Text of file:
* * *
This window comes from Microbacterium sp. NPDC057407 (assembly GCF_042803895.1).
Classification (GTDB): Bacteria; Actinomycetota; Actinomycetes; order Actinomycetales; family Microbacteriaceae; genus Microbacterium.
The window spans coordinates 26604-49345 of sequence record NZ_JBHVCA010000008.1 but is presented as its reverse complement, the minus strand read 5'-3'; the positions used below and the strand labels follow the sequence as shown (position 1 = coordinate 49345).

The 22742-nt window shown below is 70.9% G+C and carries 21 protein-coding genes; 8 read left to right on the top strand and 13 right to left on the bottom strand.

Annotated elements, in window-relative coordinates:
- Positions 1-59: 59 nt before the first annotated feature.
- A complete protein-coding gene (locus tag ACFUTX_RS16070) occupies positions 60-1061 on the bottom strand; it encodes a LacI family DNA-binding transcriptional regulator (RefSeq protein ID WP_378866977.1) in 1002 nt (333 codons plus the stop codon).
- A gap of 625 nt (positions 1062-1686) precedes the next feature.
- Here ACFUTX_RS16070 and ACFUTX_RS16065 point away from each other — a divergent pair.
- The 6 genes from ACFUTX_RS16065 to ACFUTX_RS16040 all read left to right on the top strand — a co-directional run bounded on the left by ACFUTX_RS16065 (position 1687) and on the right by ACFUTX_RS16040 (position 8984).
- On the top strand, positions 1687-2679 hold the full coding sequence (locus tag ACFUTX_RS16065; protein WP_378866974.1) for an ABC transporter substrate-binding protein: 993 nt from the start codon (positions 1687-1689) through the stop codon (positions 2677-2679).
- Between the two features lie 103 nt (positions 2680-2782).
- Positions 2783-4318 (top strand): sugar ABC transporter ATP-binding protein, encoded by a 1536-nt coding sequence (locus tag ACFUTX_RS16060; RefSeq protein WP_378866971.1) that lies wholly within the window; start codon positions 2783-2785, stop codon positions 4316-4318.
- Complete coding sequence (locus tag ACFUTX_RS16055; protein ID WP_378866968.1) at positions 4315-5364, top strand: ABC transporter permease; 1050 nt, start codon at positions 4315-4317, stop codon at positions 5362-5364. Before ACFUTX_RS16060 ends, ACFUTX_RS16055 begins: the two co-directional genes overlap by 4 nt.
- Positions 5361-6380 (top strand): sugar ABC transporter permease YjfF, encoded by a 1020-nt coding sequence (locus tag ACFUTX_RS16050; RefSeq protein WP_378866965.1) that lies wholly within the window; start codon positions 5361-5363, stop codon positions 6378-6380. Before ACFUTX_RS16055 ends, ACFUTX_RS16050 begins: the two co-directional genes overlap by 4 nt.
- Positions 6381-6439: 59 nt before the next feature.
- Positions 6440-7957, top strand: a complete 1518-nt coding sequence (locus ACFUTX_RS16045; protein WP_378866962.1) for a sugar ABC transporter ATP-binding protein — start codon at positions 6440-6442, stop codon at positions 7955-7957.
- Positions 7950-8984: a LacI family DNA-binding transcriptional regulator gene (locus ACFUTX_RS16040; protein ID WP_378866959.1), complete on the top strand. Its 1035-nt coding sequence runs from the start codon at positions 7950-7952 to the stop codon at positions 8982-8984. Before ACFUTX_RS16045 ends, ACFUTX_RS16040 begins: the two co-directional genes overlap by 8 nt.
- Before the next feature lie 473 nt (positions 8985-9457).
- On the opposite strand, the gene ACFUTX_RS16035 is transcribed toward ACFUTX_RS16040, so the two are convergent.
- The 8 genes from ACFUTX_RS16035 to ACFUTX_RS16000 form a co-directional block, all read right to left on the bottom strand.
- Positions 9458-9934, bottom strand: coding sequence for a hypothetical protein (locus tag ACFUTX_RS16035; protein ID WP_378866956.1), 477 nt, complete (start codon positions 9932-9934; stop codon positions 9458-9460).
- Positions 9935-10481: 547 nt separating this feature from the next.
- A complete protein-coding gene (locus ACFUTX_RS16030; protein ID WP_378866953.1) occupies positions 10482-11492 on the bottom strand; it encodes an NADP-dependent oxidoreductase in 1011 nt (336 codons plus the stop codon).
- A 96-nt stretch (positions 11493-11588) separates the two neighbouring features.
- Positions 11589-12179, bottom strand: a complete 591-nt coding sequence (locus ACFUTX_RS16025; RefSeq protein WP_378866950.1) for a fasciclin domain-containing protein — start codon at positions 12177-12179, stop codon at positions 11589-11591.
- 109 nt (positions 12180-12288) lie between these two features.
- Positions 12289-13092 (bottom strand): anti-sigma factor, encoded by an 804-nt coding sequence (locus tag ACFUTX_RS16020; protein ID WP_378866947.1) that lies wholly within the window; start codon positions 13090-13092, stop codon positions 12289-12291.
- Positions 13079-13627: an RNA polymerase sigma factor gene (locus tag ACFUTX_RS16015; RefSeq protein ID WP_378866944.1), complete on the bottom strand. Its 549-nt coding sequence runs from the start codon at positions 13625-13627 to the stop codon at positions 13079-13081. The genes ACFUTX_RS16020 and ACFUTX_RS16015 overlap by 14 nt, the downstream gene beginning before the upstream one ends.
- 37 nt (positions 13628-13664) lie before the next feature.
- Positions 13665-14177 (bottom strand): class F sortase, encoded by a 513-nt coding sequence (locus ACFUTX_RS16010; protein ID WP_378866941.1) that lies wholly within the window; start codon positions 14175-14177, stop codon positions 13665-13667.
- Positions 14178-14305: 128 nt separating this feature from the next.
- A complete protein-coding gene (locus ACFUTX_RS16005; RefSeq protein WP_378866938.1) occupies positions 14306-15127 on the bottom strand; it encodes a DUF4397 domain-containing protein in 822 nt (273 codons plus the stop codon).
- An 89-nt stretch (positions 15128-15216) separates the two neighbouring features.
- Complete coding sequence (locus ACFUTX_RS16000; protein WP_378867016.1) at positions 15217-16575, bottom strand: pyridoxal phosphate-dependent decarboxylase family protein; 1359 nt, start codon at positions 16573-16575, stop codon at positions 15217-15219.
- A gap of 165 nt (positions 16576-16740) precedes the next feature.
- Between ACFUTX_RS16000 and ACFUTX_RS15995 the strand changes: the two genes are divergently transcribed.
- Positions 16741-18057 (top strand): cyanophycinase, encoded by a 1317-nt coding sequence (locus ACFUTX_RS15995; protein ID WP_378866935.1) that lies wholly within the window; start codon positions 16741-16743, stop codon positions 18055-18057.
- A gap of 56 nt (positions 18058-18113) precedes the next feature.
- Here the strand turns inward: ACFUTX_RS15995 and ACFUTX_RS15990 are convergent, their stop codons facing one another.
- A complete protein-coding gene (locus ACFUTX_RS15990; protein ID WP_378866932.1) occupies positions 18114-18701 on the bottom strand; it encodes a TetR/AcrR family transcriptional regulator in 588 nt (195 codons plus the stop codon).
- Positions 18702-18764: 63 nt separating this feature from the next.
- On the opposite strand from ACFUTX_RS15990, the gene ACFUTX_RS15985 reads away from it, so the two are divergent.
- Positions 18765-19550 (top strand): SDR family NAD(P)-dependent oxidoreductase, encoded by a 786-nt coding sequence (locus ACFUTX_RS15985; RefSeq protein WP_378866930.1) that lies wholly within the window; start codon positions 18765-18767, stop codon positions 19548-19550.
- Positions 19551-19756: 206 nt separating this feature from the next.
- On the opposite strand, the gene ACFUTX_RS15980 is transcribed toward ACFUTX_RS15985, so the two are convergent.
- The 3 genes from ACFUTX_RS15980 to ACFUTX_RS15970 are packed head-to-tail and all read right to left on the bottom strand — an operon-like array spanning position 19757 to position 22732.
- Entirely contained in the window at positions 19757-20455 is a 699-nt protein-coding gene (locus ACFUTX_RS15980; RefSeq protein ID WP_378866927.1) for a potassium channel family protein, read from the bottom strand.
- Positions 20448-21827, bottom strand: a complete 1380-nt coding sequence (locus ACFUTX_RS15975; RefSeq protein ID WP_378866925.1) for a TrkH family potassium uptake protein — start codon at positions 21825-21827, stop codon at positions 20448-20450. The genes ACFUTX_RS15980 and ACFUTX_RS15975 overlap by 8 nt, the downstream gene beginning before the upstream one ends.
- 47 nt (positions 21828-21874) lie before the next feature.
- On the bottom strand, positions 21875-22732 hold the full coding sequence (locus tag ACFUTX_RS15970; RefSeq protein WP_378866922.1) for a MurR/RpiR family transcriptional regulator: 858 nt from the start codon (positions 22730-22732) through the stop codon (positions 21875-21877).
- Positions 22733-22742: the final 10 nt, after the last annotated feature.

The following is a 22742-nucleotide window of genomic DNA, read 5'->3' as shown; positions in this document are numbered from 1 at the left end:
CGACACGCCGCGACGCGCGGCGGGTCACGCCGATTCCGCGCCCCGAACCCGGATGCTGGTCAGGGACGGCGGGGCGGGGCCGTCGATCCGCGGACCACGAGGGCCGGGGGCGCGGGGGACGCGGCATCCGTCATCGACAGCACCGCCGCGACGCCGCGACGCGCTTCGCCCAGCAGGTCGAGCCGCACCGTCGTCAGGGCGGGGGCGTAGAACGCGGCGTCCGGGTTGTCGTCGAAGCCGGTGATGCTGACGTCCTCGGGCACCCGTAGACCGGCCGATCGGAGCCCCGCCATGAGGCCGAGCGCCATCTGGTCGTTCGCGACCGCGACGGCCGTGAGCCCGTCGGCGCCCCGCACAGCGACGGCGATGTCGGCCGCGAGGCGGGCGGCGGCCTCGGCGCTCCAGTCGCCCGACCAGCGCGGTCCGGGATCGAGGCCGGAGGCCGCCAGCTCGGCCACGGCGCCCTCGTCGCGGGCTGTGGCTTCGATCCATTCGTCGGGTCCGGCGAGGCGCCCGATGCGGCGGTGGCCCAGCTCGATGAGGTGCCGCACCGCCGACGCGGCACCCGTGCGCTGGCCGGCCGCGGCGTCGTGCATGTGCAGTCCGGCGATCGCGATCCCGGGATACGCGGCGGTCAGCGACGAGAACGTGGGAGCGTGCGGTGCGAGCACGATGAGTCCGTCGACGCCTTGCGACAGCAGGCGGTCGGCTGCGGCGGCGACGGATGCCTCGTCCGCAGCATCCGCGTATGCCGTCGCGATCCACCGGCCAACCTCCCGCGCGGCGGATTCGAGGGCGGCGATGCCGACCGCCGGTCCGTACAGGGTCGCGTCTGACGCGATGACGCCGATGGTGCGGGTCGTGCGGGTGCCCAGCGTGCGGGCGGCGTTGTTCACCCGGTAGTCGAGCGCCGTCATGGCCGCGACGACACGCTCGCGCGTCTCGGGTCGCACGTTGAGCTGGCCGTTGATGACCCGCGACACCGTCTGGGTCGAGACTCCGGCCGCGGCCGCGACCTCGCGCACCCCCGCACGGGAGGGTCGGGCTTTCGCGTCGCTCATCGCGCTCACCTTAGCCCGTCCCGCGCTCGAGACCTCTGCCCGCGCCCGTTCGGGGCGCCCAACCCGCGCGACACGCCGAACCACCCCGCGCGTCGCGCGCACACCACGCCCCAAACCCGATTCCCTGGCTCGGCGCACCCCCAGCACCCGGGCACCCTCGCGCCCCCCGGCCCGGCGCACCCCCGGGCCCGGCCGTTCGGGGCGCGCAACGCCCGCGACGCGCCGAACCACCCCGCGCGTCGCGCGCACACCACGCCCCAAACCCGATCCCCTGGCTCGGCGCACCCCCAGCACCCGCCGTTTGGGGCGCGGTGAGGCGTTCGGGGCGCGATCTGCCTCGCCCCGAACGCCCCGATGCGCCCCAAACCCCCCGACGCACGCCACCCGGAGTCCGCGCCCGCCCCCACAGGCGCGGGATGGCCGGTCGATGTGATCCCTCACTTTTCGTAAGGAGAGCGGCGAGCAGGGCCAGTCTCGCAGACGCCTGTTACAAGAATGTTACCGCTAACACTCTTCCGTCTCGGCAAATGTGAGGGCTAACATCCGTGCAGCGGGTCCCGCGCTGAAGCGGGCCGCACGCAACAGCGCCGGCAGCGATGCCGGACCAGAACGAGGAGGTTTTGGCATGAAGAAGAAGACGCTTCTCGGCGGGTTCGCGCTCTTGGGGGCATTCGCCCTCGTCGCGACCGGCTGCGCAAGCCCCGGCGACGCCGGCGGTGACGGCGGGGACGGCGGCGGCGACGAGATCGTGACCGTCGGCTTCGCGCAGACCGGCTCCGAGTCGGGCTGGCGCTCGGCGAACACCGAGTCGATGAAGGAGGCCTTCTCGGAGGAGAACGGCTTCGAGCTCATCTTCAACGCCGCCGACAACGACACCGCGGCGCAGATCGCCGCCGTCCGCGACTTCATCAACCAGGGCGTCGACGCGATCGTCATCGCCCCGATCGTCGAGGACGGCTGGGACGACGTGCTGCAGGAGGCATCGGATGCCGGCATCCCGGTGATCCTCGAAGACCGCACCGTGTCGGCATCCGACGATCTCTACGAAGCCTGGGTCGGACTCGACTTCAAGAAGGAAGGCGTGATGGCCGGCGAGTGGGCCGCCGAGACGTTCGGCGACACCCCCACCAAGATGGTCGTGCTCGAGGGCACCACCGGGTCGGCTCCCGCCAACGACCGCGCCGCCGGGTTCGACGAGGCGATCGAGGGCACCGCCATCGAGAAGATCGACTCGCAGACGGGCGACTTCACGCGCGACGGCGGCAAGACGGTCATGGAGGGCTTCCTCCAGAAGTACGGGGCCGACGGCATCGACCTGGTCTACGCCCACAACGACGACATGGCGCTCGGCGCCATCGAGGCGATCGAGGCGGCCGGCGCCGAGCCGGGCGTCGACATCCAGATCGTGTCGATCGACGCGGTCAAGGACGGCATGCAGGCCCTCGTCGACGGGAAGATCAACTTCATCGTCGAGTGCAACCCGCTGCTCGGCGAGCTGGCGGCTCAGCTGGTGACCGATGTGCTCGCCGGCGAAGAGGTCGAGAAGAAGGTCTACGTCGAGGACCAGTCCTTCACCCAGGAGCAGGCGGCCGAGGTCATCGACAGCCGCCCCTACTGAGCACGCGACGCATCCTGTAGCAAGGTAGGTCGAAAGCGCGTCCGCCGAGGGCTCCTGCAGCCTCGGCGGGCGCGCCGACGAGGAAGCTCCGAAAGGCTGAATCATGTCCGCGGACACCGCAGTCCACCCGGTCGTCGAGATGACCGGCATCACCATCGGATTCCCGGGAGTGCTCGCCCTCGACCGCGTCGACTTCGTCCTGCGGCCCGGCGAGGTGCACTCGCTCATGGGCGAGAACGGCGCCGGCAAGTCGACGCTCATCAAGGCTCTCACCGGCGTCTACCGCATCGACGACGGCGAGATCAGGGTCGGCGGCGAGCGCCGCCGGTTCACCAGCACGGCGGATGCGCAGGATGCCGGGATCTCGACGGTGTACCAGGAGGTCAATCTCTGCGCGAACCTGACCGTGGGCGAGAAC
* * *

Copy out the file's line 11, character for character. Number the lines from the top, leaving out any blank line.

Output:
- On the top strand, positions 1687-2679 hold the full coding sequence (locus tag ACFUTX_RS16065; protein WP_378866974.1) for an ABC transporter substrate-binding protein: 993 nt from the start codon (positions 1687-1689) through the stop codon (positions 2677-2679).